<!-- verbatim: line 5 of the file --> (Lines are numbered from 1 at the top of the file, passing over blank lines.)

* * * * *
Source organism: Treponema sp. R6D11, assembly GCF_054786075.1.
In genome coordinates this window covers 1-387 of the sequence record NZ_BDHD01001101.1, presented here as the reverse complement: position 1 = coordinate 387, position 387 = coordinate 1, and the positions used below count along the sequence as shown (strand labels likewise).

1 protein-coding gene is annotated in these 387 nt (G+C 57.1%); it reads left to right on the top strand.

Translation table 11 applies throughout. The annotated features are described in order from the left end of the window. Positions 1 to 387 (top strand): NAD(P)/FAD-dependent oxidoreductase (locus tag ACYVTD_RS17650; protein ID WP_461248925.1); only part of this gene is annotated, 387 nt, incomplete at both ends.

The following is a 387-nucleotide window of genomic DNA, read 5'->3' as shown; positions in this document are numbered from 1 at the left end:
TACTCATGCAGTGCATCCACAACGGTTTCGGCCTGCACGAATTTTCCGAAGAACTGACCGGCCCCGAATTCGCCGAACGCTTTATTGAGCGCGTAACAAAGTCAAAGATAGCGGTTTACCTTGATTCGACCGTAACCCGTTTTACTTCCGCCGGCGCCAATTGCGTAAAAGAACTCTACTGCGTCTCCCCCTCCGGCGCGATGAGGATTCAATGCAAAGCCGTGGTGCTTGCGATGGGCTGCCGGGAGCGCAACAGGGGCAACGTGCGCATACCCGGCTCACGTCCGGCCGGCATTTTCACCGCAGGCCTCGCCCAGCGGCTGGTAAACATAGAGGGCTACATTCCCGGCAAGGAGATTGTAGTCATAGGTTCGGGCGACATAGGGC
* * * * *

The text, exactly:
The following is a 387-nucleotide window of genomic DNA, read 5'->3' as shown; positions in this document are numbered from 1 at the left end: